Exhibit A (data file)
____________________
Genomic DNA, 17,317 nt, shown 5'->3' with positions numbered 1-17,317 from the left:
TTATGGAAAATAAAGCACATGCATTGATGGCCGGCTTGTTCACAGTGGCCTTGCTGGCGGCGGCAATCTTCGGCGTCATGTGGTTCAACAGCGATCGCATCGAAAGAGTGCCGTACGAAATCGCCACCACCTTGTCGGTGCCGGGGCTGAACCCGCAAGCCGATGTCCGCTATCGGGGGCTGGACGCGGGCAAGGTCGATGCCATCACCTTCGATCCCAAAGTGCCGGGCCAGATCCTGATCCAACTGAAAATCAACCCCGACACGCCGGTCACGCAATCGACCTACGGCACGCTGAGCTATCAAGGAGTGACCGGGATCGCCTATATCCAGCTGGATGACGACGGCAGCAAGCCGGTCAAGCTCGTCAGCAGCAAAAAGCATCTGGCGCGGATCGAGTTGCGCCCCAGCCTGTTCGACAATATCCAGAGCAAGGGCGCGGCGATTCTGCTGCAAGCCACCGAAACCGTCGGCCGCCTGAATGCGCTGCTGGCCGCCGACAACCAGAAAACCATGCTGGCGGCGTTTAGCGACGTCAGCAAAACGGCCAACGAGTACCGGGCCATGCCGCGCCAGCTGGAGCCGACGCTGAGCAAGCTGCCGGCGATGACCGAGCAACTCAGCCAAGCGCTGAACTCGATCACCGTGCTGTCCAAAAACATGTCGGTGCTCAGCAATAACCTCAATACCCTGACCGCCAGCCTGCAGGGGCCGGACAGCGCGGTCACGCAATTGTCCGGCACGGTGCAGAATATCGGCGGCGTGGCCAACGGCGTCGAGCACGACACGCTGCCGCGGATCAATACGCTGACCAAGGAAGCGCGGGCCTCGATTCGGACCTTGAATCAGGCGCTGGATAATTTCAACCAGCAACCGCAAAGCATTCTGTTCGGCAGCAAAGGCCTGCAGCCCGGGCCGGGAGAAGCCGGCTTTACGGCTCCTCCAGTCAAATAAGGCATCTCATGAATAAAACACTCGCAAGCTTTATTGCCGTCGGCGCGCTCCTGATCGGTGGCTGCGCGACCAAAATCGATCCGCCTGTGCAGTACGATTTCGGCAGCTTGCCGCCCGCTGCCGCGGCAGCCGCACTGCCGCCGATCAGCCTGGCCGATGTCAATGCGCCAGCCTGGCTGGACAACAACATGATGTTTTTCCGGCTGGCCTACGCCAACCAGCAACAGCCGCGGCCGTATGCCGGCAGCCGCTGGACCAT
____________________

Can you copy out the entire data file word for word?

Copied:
Genomic DNA, 17,317 nt, shown 5'->3' with positions numbered 1-17,317 from the left:
TTATGGAAAATAAAGCACATGCATTGATGGCCGGCTTGTTCACAGTGGCCTTGCTGGCGGCGGCAATCTTCGGCGTCATGTGGTTCAACAGCGATCGCATCGAAAGAGTGCCGTACGAAATCGCCACCACCTTGTCGGTGCCGGGGCTGAACCCGCAAGCCGATGTCCGCTATCGGGGGCTGGACGCGGGCAAGGTCGATGCCATCACCTTCGATCCCAAAGTGCCGGGCCAGATCCTGATCCAACTGAAAATCAACCCCGACACGCCGGTCACGCAATCGACCTACGGCACGCTGAGCTATCAAGGAGTGACCGGGATCGCCTATATCCAGCTGGATGACGACGGCAGCAAGCCGGTCAAGCTCGTCAGCAGCAAAAAGCATCTGGCGCGGATCGAGTTGCGCCCCAGCCTGTTCGACAATATCCAGAGCAAGGGCGCGGCGATTCTGCTGCAAGCCACCGAAACCGTCGGCCGCCTGAATGCGCTGCTGGCCGCCGACAACCAGAAAACCATGCTGGCGGCGTTTAGCGACGTCAGCAAAACGGCCAACGAGTACCGGGCCATGCCGCGCCAGCTGGAGCCGACGCTGAGCAAGCTGCCGGCGATGACCGAGCAACTCAGCCAAGCGCTGAACTCGATCACCGTGCTGTCCAAAAACATGTCGGTGCTCAGCAATAACCTCAATACCCTGACCGCCAGCCTGCAGGGGCCGGACAGCGCGGTCACGCAATTGTCCGGCACGGTGCAGAATATCGGCGGCGTGGCCAACGGCGTCGAGCACGACACGCTGCCGCGGATCAATACGCTGACCAAGGAAGCGCGGGCCTCGATTCGGACCTTGAATCAGGCGCTGGATAATTTCAACCAGCAACCGCAAAGCATTCTGTTCGGCAGCAAAGGCCTGCAGCCCGGGCCGGGAGAAGCCGGCTTTACGGCTCCTCCAGTCAAATAAGGCATCTCATGAATAAAACACTCGCAAGCTTTATTGCCGTCGGCGCGCTCCTGATCGGTGGCTGCGCGACCAAAATCGATCCGCCTGTGCAGTACGATTTCGGCAGCTTGCCGCCCGCTGCCGCGGCAGCCGCACTGCCGCCGATCAGCCTGGCCGATGTCAATGCGCCAGCCTGGCTGGACAACAACATGATGTTTTTCCGGCTGGCCTACGCCAACCAGCAACAGCCGCGGCCGTATGCCGGCAGCCGCTGGACCAT